28 Matching Annotations
  1. May 2019
  2. develop.spacemacs.org develop.spacemacs.org
    1. Set the layer variable org-projectile-file to the filename where you want to store project-specific TODOs. If this is an absolute path, all todos will be stored in the same file (organized by project), whereas if it is just a single filename, todos will be stored in each project root. (setq-default dotspacemacs-configuration-layers '((org :variables org-projectile-file "TODOs.org")))

      could use dir_locals to set it per project?

    1. I want to stop putting comments in my code. I want it to be first-class for my code to be in the left pane and my comments to be in the right pane, always binded together with anchors but always separate so my comments don't have to adhere to the limitations of the code's text area.

      emacs--annotate.el

  3. Jan 2019
    1. --with-cocoa

      As of today, at least:<br> Warning: emacs: this formula has no --with-cocoa option so it will be ignored!

    1. If you are using an operating system that uses the systemd service manager (which nowadays includes most GNU/Linux distributions), then the best solution might be to use systemd to start your Emacs daemon on boot. You can do this by creating a file $HOME/.config/systemd/user/emacs.service with the following contents:

      $HOME/.config/systemd/user/emacs.service

    2. ‘-a COMMAND’ ‘--alternate-editor=COMMAND’ Specify a command to run if ‘emacsclient’ fails to contact Emacs. This is useful when running ‘emacsclient’ in a script. As a special exception, if COMMAND is the empty string, then ‘emacsclient’ starts Emacs in daemon mode (as ‘emacs --daemon’) and then tries connecting again. ‘-c’ ‘--create-frame’ Create a new graphical “client frame”, instead of using an existing Emacs frame. See below for the special behavior of ‘C-x C-c’ in a client frame. If Emacs cannot create a new graphical frame (e.g., if it cannot connect to the X server), it tries to create a text terminal client frame, as though you had supplied the ‘-t’ option instead. ‘-t’ ‘--tty’ ‘-nw’ Create a new client frame on the current text terminal, instead of using an existing Emacs frame. This behaves just like the ‘-c’ option, described above, except that it creates a text terminal frame (*note Non-Window Terminals::).

      ‘-a COMMAND’ ‘--alternate-editor=COMMAND’

      Specify a command to run if ‘emacsclient’ fails to contact Emacs. This is useful when running ‘emacsclient’ in a script.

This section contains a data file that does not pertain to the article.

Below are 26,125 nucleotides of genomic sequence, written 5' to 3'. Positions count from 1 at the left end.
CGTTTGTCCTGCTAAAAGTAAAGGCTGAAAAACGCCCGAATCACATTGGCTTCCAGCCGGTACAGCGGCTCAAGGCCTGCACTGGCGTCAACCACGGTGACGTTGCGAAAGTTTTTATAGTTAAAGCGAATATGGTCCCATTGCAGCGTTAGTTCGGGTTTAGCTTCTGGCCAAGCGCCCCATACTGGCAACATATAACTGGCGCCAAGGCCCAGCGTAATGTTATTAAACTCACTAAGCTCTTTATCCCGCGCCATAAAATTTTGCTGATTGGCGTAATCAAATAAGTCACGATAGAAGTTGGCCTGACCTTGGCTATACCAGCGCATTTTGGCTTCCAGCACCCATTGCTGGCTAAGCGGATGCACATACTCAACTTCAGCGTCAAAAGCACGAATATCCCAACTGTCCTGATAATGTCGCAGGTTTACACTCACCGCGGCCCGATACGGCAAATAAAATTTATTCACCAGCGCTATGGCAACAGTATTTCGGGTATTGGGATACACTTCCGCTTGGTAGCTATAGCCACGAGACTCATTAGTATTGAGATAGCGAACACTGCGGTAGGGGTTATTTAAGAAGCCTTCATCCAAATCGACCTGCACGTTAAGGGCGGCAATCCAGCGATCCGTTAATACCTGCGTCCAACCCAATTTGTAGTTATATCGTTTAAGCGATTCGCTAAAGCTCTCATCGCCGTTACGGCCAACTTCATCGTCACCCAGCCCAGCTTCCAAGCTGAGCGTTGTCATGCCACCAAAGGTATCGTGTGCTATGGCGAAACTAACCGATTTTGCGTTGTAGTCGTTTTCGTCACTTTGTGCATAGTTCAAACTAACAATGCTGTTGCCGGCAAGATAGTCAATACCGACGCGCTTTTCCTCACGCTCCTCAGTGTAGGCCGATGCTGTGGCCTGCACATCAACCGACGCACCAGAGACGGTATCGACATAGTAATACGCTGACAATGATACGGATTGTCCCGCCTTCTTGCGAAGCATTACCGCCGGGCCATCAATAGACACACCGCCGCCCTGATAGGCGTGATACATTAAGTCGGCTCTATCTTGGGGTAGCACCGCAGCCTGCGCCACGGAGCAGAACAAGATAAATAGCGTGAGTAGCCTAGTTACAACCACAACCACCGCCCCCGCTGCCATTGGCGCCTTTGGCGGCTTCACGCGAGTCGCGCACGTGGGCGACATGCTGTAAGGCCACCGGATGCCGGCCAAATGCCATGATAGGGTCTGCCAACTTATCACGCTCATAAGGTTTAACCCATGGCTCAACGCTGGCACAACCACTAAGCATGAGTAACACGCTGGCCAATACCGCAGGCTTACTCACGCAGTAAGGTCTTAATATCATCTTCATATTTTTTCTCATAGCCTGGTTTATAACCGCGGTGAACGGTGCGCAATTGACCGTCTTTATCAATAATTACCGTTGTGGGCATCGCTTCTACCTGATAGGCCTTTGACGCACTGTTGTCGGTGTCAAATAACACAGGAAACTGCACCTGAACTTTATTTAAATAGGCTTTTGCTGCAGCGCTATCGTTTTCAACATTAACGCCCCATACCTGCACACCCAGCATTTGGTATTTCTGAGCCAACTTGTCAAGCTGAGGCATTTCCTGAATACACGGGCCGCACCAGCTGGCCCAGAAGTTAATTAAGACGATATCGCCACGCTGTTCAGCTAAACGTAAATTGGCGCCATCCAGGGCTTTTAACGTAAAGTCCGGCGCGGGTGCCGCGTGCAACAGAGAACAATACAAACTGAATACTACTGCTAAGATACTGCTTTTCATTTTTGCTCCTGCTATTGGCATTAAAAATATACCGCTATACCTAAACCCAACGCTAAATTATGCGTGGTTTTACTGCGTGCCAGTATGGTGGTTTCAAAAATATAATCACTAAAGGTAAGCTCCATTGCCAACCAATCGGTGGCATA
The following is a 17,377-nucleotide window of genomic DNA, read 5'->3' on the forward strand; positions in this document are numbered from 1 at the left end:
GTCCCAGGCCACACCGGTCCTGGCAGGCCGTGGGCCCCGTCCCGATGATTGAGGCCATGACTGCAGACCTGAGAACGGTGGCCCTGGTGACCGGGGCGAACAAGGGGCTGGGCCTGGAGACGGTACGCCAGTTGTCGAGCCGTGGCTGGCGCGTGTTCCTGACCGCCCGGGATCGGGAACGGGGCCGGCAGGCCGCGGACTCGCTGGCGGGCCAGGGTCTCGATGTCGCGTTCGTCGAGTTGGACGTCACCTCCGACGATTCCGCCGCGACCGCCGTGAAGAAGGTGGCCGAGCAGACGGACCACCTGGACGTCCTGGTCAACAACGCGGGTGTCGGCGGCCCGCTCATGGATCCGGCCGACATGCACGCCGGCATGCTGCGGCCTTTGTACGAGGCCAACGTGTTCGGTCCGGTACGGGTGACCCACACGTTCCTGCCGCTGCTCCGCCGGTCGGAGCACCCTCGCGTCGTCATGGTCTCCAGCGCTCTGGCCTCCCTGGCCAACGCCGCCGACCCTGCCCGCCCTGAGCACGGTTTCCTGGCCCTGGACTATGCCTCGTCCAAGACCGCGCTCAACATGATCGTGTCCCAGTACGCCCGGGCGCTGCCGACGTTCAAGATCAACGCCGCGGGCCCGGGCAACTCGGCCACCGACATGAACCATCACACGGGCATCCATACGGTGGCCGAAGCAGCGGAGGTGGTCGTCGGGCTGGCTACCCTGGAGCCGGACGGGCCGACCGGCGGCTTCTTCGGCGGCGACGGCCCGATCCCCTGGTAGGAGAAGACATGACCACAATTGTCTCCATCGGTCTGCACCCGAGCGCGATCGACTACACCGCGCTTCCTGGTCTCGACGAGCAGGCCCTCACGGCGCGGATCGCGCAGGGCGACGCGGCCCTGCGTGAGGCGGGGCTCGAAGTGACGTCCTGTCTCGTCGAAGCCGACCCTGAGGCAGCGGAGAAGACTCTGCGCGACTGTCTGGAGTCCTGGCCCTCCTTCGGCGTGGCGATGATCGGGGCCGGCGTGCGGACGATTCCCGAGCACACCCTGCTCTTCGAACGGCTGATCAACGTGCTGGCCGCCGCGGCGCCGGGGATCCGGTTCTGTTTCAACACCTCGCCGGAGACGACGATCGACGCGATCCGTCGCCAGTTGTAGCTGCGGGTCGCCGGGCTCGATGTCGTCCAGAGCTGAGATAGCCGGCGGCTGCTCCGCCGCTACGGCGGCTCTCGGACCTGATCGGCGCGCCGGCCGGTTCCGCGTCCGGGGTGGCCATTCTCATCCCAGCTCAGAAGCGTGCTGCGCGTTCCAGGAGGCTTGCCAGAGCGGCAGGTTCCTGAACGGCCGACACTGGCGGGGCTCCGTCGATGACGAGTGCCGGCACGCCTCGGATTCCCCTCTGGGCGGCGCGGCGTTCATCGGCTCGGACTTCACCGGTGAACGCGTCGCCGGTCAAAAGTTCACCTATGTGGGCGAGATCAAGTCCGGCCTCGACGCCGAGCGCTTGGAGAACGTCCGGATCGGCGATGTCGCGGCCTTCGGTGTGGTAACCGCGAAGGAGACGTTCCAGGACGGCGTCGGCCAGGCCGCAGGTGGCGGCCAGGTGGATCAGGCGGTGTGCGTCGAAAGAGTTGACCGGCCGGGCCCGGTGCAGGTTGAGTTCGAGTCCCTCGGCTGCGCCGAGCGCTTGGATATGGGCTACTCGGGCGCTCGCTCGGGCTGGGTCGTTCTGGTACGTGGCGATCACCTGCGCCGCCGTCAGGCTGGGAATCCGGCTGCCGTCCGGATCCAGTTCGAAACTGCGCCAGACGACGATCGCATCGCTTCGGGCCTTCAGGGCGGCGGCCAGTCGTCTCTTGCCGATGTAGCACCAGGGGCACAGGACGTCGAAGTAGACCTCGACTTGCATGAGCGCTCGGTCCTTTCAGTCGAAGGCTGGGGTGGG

As a special exception, if COMMAND is the empty string, then ‘emacsclient’ starts Emacs in daemon mode (as ‘emacs --daemon’) and then tries connecting again.

      ‘-c’ ‘--create-frame’

      Create a new graphical “client frame”, instead of using an existing Emacs frame.

      See below for the special behavior of ‘C-x C-c’ in a client frame.

      If Emacs cannot create a new graphical frame (e.g., if it cannot connect to the X server), it tries to create a text terminal client frame, as though you had supplied the ‘-t’ option instead.

      ‘-t’ ‘--tty’ ‘-nw’

      Create a new client frame on the current text terminal, instead of using an existing Emacs frame.

      This behaves just like the ‘-c’ option, described above, except that it creates a text terminal frame (*note Non-Window Terminals::).

    3. I do this by starting an emacs daemon when I login. Where you put this command depends on your desktop manager. I use i3, which is configured to run a script on login that includes the following: emacs --daemon & With that, emacs is always running in the background, and I open a new client with emacsclient -c -n, bound to a convenient keybinding in the window manager. If you're working in a terminal, you only need a simple alias like alias emc='emacsclient', possibly with -n, -c or -t arguments, depending on how you use it. Do check out the options for emacsclient in the manual: ((emacs) emacsclient Options, accessible from Emacs by C-h r m emacsclient options <enter>). You can use the -a flag to automatically start an emacs daemon if it isn't running already, and -c or -t to open a new frame or terminal client, rather than reusing an existing one (in the same session):